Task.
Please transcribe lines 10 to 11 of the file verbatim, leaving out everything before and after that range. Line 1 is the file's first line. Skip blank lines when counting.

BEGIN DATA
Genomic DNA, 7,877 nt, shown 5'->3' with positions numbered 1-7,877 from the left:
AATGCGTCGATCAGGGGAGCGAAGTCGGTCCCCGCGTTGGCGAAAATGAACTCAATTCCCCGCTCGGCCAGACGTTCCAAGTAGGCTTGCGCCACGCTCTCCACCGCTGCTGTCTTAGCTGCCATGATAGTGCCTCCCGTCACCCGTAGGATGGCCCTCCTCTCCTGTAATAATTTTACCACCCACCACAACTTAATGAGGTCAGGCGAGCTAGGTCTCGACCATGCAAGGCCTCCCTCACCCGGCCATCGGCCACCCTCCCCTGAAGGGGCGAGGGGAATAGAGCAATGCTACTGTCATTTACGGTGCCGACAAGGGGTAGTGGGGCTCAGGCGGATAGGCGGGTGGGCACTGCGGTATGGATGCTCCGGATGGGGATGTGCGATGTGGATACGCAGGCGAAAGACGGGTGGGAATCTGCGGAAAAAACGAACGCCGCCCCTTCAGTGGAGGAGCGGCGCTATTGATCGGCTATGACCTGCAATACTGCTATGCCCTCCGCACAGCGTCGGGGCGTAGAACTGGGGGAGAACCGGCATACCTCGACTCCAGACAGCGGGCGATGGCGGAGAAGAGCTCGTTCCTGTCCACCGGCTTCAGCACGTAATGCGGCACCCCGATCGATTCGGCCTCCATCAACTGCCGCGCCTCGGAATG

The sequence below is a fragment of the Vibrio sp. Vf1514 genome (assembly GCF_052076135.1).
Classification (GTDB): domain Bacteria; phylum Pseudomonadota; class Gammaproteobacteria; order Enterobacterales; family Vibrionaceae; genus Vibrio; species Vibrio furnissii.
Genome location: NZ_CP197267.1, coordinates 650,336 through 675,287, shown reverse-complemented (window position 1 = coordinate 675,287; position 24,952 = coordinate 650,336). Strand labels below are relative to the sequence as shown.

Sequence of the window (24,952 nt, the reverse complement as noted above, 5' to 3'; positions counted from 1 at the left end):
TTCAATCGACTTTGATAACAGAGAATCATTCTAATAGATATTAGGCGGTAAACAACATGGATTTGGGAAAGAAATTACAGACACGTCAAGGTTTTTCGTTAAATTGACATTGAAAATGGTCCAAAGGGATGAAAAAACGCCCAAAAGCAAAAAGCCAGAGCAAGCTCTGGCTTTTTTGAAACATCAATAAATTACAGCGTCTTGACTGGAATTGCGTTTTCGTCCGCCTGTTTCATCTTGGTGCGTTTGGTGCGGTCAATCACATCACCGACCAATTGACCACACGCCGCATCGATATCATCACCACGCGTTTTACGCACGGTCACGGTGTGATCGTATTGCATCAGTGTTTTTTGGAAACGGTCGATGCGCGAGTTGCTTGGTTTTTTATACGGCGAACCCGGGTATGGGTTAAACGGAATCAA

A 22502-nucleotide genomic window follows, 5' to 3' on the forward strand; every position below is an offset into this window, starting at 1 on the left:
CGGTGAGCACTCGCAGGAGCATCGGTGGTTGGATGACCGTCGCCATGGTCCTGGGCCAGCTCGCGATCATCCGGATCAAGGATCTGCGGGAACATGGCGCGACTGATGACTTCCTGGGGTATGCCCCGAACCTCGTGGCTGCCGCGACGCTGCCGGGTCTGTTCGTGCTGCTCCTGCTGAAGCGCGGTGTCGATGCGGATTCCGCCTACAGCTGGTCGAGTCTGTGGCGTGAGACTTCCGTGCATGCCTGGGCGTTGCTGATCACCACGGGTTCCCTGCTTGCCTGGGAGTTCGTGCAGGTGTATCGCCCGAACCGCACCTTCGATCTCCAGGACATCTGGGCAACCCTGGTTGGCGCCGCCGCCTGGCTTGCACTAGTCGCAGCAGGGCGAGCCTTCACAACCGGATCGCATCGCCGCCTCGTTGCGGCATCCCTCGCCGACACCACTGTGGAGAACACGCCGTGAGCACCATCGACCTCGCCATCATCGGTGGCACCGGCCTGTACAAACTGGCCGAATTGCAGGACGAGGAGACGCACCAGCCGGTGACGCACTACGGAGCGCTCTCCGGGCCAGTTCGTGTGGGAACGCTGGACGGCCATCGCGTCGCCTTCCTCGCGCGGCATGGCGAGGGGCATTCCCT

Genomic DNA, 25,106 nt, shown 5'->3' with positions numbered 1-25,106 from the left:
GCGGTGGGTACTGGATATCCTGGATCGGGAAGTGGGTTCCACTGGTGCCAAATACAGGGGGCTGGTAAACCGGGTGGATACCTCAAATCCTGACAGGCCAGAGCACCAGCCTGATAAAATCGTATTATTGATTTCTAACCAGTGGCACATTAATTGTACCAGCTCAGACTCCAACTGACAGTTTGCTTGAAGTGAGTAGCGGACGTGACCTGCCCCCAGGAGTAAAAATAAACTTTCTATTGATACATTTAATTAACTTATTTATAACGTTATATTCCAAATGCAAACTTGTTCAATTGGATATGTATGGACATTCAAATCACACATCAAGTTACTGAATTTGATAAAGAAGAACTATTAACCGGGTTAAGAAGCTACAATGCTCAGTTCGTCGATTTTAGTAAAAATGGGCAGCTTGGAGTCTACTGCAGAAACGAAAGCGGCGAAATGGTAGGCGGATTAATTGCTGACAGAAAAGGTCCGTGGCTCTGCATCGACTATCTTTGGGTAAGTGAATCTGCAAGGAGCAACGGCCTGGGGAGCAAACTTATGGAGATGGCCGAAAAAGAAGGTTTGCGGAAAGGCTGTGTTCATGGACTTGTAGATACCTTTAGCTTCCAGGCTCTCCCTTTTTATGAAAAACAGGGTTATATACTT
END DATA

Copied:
Genomic DNA, 25,106 nt, shown 5'->3' with positions numbered 1-25,106 from the left:
GCGGTGGGTACTGGATATCCTGGATCGGGAAGTGGGTTCCACTGGTGCCAAATACAGGGGGCTGGTAAACCGGGTGGATACCTCAAATCCTGACAGGCCAGAGCACCAGCCTGATAAAATCGTATTATTGATTTCTAACCAGTGGCACATTAATTGTACCAGCTCAGACTCCAACTGACAGTTTGCTTGAAGTGAGTAGCGGACGTGACCTGCCCCCAGGAGTAAAAATAAACTTTCTATTGATACATTTAATTAACTTATTTATAACGTTATATTCCAAATGCAAACTTGTTCAATTGGATATGTATGGACATTCAAATCACACATCAAGTTACTGAATTTGATAAAGAAGAACTATTAACCGGGTTAAGAAGCTACAATGCTCAGTTCGTCGATTTTAGTAAAAATGGGCAGCTTGGAGTCTACTGCAGAAACGAAAGCGGCGAAATGGTAGGCGGATTAATTGCTGACAGAAAAGGTCCGTGGCTCTGCATCGACTATCTTTGGGTAAGTGAATCTGCAAGGAGCAACGGCCTGGGGAGCAAACTTATGGAGATGGCCGAAAAAGAAGGTTTGCGGAAAGGCTGTGTTCATGGACTTGTAGATACCTTTAGCTTCCAGGCTCTCCCTTTTTATGAAAAACAGGGTTATATACTT